As I’ve mentioned in previous posts, I’ve been doing a lot of research into my hypothyroid condition this year. I’m tired of feeling fatigued and moody a lot of the time, even though I’m taking a daily pill that is supposed to regulate my thyroid hormones. I’m determined to feel better, no matter what it takes.
In March, I stopped eating gluten and sugar. Except for a few occasions where I consumed those ingredients, I’ve stuck to this plan extremely well.
In early June, I stopped drinking coffee. I haven’t noticed a difference in my energy level or mood since I stopped drinking it, so I may decide to have an occasional cup in the future. (But every day? Probably not. What this experiment has shown me is that I don’t need coffee to function.)
For the month of July, I’ve decided to follow the Whole30 eating plan. It goes like this:
Do not consume added sugar of any kind, real or artificial. No maple syrup, honey, agave nectar, Splenda, Equal, Nutrasweet, xylitol, stevia, etc.
Do not consume alcohol, in any form, not even for cooking.
Do not eat grains. This includes (but is not limited to) wheat, rye, barley, oats, corn, rice, millet, bulgur, sorghum, amaranth, buckwheat, sprouted grains and all of those gluten-free pseudo-grains like quinoa.
Do not eat legumes. This includes beans of all kinds (black, red, pinto, navy, white, kidney, lima, fava, etc.), peas, chickpeas, lentils, and peanuts. No peanut butter, either. This also includes all forms of soy – soy sauce, miso, tofu, tempeh, edamame, and all the ways we sneak soy into foods (like lecithin).
Do not eat dairy. This includes cow, goat or sheep’s milk products such as cream, cheese (hard or soft), kefir, yogurt (even Greek), and sour cream…with the exception of clarified butter or ghee.
Do not consume carrageenan, MSG or sulfites. If these ingredients appear in any form on the label of your processed food or beverage, it’s out for the Whole30.
Do not eat white potatoes. This is somewhat arbitrary, but if we are trying to change your habits and improve the hormonal impact of your food choices, it’s best to leave white, red, purple, Yukon gold and fingerling potatoes off your plate.
There’s an even more restrictive version of this eating plan specifically for people with autoimmune disorders (I have Hashimoto’s hypothyroidism, which is an autoimmune condition). In the autoimmune eating plan you also take out eggs, nuts, and nightshades (which includes bell peppers, hot peppers, tomatoes and eggplant). I didn’t want to cut out too much right off the bat though, so I’m sticking with the regular version of the plan for now.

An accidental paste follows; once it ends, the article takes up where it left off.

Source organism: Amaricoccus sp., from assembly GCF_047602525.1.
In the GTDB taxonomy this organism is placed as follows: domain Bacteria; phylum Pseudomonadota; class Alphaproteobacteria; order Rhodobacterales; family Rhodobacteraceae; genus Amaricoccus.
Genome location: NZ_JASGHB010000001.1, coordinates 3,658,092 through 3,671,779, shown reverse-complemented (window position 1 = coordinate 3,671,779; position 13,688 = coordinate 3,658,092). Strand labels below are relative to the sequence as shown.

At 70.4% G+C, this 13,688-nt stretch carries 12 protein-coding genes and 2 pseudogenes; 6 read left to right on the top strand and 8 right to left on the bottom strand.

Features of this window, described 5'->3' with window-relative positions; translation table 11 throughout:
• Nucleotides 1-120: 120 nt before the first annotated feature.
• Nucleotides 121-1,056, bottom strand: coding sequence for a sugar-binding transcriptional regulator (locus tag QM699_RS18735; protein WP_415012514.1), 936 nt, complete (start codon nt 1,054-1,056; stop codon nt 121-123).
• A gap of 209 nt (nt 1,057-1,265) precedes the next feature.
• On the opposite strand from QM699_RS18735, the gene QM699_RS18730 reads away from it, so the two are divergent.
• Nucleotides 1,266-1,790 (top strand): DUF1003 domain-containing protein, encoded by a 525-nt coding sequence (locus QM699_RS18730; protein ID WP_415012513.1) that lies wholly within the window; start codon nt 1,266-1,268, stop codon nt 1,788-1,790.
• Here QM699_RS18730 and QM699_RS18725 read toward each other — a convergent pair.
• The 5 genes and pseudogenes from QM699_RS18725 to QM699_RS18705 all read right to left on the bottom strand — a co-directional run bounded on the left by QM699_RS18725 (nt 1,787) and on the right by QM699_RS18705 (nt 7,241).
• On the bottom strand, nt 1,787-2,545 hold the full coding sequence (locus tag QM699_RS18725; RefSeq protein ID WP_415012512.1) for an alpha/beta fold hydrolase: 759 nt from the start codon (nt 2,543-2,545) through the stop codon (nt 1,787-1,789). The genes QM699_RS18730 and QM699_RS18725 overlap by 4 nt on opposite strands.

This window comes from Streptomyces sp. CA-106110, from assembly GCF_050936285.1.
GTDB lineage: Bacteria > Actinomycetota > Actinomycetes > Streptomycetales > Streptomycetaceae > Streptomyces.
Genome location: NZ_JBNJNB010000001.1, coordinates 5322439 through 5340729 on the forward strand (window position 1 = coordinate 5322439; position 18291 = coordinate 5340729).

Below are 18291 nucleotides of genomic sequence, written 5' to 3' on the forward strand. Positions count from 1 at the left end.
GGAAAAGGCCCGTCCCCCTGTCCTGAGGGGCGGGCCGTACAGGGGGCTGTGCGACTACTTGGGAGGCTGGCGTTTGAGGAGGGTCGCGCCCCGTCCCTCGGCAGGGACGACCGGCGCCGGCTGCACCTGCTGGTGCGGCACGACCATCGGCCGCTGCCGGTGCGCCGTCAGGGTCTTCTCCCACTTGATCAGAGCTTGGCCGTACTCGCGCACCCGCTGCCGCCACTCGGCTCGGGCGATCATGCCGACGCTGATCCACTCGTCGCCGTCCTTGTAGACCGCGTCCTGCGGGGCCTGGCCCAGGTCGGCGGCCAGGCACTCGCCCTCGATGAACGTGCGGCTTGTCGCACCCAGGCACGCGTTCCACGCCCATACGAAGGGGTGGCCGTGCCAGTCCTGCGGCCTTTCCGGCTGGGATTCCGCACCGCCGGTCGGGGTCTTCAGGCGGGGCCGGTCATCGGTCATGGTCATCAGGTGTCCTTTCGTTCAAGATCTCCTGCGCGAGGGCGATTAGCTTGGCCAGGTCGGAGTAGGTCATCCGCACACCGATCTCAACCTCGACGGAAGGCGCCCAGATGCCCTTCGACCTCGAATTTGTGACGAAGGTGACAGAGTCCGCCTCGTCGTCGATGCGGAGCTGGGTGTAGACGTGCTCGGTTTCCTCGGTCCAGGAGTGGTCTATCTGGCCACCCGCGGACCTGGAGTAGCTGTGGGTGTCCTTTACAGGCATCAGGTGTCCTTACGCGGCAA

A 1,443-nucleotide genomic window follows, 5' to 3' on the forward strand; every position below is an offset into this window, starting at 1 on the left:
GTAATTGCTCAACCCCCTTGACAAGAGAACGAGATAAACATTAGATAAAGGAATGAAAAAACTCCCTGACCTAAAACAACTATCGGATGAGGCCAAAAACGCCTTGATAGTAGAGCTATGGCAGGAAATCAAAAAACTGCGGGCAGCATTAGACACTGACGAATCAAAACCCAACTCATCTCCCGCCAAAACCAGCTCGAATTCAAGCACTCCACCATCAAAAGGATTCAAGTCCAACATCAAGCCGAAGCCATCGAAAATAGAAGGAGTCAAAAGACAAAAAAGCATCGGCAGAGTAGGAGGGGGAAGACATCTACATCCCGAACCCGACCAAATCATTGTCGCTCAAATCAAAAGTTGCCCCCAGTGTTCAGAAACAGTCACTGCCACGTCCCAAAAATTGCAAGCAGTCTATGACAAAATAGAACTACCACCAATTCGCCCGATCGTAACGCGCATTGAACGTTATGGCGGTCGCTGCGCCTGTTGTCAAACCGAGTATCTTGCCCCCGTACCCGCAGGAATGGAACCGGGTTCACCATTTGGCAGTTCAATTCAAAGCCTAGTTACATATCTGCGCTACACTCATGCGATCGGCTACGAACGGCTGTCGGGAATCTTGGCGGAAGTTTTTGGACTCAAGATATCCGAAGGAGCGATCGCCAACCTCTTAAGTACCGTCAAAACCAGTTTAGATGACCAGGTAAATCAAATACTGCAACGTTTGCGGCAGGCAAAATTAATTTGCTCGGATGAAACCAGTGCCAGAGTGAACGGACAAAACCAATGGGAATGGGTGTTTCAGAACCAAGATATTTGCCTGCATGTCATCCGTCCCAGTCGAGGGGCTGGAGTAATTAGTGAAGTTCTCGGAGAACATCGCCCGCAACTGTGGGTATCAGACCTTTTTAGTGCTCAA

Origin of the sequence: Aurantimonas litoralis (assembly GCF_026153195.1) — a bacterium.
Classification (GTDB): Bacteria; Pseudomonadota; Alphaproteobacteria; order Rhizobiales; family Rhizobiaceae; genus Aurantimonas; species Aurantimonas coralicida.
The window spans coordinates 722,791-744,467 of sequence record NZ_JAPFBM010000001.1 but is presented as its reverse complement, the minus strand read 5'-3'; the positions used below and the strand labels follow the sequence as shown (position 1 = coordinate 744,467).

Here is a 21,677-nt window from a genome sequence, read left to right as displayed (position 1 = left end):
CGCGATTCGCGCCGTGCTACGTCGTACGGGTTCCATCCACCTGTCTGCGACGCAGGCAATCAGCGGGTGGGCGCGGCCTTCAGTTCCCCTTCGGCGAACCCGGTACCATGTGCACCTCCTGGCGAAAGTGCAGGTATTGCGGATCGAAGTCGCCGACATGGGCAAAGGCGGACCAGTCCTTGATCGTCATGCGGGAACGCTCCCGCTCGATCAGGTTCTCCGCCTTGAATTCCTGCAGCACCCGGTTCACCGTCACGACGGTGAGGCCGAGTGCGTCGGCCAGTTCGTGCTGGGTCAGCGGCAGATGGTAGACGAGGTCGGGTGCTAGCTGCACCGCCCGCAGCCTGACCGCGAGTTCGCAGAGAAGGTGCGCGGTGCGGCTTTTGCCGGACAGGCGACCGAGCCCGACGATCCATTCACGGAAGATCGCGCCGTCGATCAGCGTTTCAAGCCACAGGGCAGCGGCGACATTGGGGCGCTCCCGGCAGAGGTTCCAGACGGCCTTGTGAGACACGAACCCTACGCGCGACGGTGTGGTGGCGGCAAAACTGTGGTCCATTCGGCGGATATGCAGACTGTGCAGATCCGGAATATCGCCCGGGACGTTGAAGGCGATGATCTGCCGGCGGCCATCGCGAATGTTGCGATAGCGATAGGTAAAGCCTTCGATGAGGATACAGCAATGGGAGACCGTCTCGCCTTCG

Why am I doing this? I’m curious to see if eating this way makes me feel better. I’ve read a number of success stories written by people who have switched to paleo diets and the results can be pretty staggering. I want to be a success story, too.
What have I done to prepare? I’ve been collecting recipe ideas for the past few weeks. My refrigerator is stocked with meat, veggies, and eggs, and that’s what I plan to eat.
Will this be easy? At home, it won’t be too bad. I just need to make sure I keep my kitchen stocked, and that I prepare enough food to take to work for breakfast and lunch. Going out to dinner — either at a restaurant or a friend’s house — will be more problematic but not impossible. I’ll deal with those situations as they arise.
What will I eat? Well, here is what I ate on Day 1. I’m thinking I might post these pictures for the duration of my 30-day plan, to show people how this type of eating plan can be done successfully (it’s my intention to be successful, at least!). I might consolidate some of the posts if the daily posting become too much. We shall see.
Whole30, Day 1
Breakfast: Scrambled eggs with a spicy chicken sausage, cooked in coconut oil
Lunch: Organic, grass-fed hamburger with homemade taco seasoning, avocado, and salsa (sugar-free), served in butter lettuce wraps. I also snacked on a few blueberries.
Dinner: CrockPot Beef Chuck Roast served over braised cabbage, with a side of zucchini and squash